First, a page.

UM student leads Toady revolt to save Wild Ride at Disney
By Paul Lomartire
Palm Beach Post Staff Writer
Saturday, December 13, 1997
MIAMI -- Call it Jef Moskot's mild ride.
The 26-year-old University of Miami film student is planning his second
polite protest at Disney World on Sunday to save his favorite attraction,
Mr. Toad's Wild Ride. His Disney sources say that the Toad will be
trashed to make way for a Winnie-the-Pooh ride at the end of '98.
Just as Robespierre could have sped up that nasty French Revolution with
a homepage, Moskot created an Internet Web site to share his rage when he
learned of the threat to Mr. Toad in late October.
"It's just, I guess, that everybody has a different button that sets them
off and this hit mine," says Moskot, who maintains UM's computer system
for the school of math and computer sciences.
An original Magic Kingdom ride that has been running since 1971, Moskot
considers Mr. Toad's Wild Ride a rite of passage that needs protecting.
He remembers growing up in Fort Lauderdale, going to Disney World and
riding Mr. Toad, scared but secure, holding his dad's arm.
"When I was a kid it was really scary but it was a big deal when you got
to go on Mr. Toad by yourself," he said. "That's a big deal for kids
that can't go on Space Mountain yet."
Moskot, long known as a Toad fan to his friends, has always used J.T.
Toad as his AOL screen name. His uprising made news throughout Florida
and on CNN and produced a Disney-speak response about keeping old
customers happy while attracting new ones. Diane Ledder, Disney's
manager of public affairs concluded, "we have made no announcements about
Mr. Toad's Wild Ride."
Just as hazy as Ledder's statement is the fate of Mr. Toad's movie.
Mr. J. Thaddeus Toad was created in Kenneth Grahame's 1908 novel, The
Wind in the Willows. He debuted on the big screen in the 1949 Disney
film, The Madcap Adventures of Mr. Toad, and again starred in a
1996 live-action film The Wind in the Willows.
Mouse mum about movie
The Sony release, which critics loved during its brief run in New York
and Los Angeles theatres this fall, stars ex-Monty Python players John
Cleese, Eric Idle, Terry Jones and Michael Palin. Disney changed the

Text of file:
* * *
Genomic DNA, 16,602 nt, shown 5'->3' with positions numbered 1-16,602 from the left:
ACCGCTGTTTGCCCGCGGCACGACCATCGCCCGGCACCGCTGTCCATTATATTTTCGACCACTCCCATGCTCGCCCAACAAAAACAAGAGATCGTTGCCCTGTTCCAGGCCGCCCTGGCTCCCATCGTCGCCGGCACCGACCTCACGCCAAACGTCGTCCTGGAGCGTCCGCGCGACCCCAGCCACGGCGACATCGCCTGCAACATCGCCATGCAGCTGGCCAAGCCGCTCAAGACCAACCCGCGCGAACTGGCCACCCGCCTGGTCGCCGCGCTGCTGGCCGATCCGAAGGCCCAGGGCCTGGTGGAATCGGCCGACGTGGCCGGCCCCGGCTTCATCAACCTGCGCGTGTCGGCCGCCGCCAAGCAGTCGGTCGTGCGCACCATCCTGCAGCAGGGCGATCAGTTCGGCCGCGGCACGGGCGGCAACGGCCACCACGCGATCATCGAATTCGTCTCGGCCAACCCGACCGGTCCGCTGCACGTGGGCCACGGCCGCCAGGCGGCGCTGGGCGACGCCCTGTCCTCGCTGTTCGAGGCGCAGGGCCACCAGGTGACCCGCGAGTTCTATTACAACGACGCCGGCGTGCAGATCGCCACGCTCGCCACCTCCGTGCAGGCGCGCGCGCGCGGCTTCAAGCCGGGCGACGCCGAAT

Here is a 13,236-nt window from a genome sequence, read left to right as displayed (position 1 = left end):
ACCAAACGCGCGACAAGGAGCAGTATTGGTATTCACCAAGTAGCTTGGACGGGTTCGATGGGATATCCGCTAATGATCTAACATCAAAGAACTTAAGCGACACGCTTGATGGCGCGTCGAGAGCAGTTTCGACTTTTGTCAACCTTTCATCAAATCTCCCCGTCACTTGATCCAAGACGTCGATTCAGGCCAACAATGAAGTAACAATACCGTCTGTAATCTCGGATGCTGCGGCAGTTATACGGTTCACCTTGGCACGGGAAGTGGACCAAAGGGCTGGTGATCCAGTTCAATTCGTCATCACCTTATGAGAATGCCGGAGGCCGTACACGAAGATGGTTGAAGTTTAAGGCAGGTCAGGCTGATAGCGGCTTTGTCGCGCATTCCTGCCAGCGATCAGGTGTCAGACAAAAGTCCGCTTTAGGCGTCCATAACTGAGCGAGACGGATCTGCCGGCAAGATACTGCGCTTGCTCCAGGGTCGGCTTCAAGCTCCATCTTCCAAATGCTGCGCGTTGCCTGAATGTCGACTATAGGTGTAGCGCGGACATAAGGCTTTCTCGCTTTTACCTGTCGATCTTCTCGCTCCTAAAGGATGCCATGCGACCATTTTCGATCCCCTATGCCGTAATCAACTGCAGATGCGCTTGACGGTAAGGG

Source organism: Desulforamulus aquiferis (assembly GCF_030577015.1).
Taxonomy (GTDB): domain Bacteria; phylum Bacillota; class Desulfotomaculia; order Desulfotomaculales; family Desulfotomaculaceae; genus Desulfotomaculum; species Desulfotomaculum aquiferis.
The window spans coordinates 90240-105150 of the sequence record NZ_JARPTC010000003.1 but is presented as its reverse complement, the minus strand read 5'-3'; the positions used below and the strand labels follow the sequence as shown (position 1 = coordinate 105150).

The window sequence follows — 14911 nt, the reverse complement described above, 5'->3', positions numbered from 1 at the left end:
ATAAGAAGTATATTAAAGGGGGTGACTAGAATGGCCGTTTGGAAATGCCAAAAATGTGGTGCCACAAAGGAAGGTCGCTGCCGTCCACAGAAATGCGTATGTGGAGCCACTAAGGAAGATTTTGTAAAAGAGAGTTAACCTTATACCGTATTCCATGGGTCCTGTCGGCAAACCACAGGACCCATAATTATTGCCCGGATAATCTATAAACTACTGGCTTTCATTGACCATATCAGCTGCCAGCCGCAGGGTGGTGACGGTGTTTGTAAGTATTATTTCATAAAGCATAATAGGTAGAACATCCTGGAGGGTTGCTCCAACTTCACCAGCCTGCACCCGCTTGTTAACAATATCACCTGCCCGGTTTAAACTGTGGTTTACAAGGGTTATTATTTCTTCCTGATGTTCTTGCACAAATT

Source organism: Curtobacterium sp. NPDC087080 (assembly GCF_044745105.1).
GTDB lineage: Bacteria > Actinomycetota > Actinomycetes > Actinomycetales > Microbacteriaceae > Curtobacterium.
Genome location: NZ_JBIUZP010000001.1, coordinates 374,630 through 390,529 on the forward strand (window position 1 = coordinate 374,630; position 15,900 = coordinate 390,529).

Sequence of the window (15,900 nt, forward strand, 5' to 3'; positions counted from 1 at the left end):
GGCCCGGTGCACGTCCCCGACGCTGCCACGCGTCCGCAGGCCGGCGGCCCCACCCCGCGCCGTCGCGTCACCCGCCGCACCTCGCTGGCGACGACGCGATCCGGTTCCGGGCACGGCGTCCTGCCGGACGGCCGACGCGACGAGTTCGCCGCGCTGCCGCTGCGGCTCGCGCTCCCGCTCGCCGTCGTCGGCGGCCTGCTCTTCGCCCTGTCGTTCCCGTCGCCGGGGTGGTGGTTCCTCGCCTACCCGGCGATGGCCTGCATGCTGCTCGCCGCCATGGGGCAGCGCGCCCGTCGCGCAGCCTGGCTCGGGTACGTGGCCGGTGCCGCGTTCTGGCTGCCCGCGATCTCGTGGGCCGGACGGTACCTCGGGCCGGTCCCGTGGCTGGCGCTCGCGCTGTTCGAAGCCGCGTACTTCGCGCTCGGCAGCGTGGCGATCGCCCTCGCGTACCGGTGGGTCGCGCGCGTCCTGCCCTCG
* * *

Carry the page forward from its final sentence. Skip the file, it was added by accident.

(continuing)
name of the movie to Mr. Toad's Wild Ride for the VHS and LaserDisc
release but recently pulled both from the market, according to an
Internet Website for Image Entertainment Inc., exclusive distributor of
Repeated calls to Buena Vista Video produced no answers. The good
reviews are rumored to have Sony considering a wider release for the film
which would delay Disney's video and LaserDisc releases.
But computer whiz Moskot isn't concerned with Toad's movie problems. He
has his schedule jammed with saving the Orlando ride.
"As moronic as this behavior seems to be there's a lot of work involved,"
he said. Just as Che Guevara also found out, taking on an entrenched
tyrant pretty much eats up your weekends. But Moskot has results. His
homepage (http://www.geocities.com/Hollywood/Set/7073) has had about
3,600 hits since late October with, Moskot added, 150 hits coming from
Linked by the Toad Web page, a dozen sympathizers met Moskot at the ride
last Sunday to hand out Save Mr. Toad postcards addressed to Disney execs.
The trek to enemy turf lacked the drama of Mao's Long March, although
Moskot's group did have cooler T-shirts with the message: Ask me why
Mickey is killing Mr. Toad, with the website address.
Despite being sharp-dressed guerrillas with great T-shirt graphics,
things started to go bad for the protesters when an Orlando TV station
packed up and left rather than pay their way into the Magic Kingdom to
cover the protest at the ride.
"Security definitely outnumbered us," Moskot said Wednesday. "The people
with the little brooms and dustpans had ear pieces and they walked past a
suspicious number of times."
When the first lime-green postcard was handed out, Disney security
swooped down and told Moskot and his meek marauders they had to stop.
So, that's when the first blood was spilled?
"No, we just stopped," Moskot reported. "Then we decided to go on the
Ah, then this must be when the head-bustin' began?
"No," continued Moskot, "the Disney people took us to the front of the
line and saved us a half-hour wait."
Protest set for Downtown
For Sunday's upcoming protest, a TV reporter told Moskot a good place to
protest is near Downtown Disney, an area that offers not only easy access
for TV trucks but plenty of good restaurants.
"They said it's the place the Baptists like to use when they protest,"
Moskot and his polite mob will meet Sunday at 10:30 a.m. under the Magic
Kingdom sign near the ticket and transportation center. TV reporters
won't have to make the tough decision whether to buy a ticket to get the
story. At noon the protesters will move to Fantasyland and Mr. Toad's
And to think all this ugliness (and driving and tolls and parking and
admission) could end if only Disney would leave Mr. Toad alone. Moskot
can live with the results of his phone search that revealed not one
Disney store stocks a single Mr. Toad souvenir.
"We're essentially pro-Disney," said Moskot. "All we're saying is,
'you've got something and we like it.' So keep it."
Article was originally accompanied by two photos:
One was a picture of JT in his Save Mr. Toad shirt (and no toad on his
head) with the caption "Jeff Moskot, a University of Miami student, and
his followers are using high-tech Web sites and low-tech T-shirts to get
their message across. Photo by PAUL LOMARTIRE"
The other was picture of one of the SAVE TOAD postcards with the caption
"Disney security made Toad activists stop handing out 'Save Toad'
All content ©1997 Palm Beach Post. Republished with permission.